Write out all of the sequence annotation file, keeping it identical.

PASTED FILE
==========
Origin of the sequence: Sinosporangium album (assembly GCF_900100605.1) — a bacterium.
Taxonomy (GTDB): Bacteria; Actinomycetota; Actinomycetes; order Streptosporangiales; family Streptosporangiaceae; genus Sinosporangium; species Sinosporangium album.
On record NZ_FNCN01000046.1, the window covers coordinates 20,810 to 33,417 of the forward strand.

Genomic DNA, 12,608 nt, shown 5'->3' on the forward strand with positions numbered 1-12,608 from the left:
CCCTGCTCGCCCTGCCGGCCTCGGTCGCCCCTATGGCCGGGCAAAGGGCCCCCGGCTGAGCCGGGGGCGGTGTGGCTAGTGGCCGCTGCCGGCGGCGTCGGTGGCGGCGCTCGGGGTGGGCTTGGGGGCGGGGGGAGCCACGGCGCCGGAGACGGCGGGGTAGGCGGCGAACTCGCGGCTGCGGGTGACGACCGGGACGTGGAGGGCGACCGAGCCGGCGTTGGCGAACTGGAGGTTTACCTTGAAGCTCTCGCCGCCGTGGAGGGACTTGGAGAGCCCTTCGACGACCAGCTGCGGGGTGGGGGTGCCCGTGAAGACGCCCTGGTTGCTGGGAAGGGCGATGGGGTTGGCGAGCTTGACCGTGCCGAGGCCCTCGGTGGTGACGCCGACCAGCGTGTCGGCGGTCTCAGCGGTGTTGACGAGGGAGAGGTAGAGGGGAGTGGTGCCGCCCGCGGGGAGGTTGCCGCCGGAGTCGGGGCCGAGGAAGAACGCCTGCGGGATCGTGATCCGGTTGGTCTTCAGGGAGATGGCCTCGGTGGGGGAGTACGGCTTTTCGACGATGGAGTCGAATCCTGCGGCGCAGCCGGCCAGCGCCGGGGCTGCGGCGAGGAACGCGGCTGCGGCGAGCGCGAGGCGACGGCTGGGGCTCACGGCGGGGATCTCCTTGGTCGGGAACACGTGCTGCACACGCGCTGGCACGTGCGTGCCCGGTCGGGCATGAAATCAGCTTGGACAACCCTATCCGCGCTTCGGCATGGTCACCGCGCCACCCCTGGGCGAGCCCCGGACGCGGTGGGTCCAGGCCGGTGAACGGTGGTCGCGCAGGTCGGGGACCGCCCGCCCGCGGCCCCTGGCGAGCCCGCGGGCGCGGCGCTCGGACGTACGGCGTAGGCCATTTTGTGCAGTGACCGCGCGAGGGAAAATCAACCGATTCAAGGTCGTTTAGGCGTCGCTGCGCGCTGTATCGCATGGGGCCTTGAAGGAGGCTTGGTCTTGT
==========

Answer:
Origin of the sequence: Sinosporangium album (assembly GCF_900100605.1) — a bacterium.
Taxonomy (GTDB): Bacteria; Actinomycetota; Actinomycetes; order Streptosporangiales; family Streptosporangiaceae; genus Sinosporangium; species Sinosporangium album.
On record NZ_FNCN01000046.1, the window covers coordinates 20,810 to 33,417 of the forward strand.

Genomic DNA, 12,608 nt, shown 5'->3' on the forward strand with positions numbered 1-12,608 from the left:
CCCTGCTCGCCCTGCCGGCCTCGGTCGCCCCTATGGCCGGGCAAAGGGCCCCCGGCTGAGCCGGGGGCGGTGTGGCTAGTGGCCGCTGCCGGCGGCGTCGGTGGCGGCGCTCGGGGTGGGCTTGGGGGCGGGGGGAGCCACGGCGCCGGAGACGGCGGGGTAGGCGGCGAACTCGCGGCTGCGGGTGACGACCGGGACGTGGAGGGCGACCGAGCCGGCGTTGGCGAACTGGAGGTTTACCTTGAAGCTCTCGCCGCCGTGGAGGGACTTGGAGAGCCCTTCGACGACCAGCTGCGGGGTGGGGGTGCCCGTGAAGACGCCCTGGTTGCTGGGAAGGGCGATGGGGTTGGCGAGCTTGACCGTGCCGAGGCCCTCGGTGGTGACGCCGACCAGCGTGTCGGCGGTCTCAGCGGTGTTGACGAGGGAGAGGTAGAGGGGAGTGGTGCCGCCCGCGGGGAGGTTGCCGCCGGAGTCGGGGCCGAGGAAGAACGCCTGCGGGATCGTGATCCGGTTGGTCTTCAGGGAGATGGCCTCGGTGGGGGAGTACGGCTTTTCGACGATGGAGTCGAATCCTGCGGCGCAGCCGGCCAGCGCCGGGGCTGCGGCGAGGAACGCGGCTGCGGCGAGCGCGAGGCGACGGCTGGGGCTCACGGCGGGGATCTCCTTGGTCGGGAACACGTGCTGCACACGCGCTGGCACGTGCGTGCCCGGTCGGGCATGAAATCAGCTTGGACAACCCTATCCGCGCTTCGGCATGGTCACCGCGCCACCCCTGGGCGAGCCCCGGACGCGGTGGGTCCAGGCCGGTGAACGGTGGTCGCGCAGGTCGGGGACCGCCCGCCCGCGGCCCCTGGCGAGCCCGCGGGCGCGGCGCTCGGACGTACGGCGTAGGCCATTTTGTGCAGTGACCGCGCGAGGGAAAATCAACCGATTCAAGGTCGTTTAGGCGTCGCTGCGCGCTGTATCGCATGGGGCCTTGAAGGAGGCTTGGTCTTGT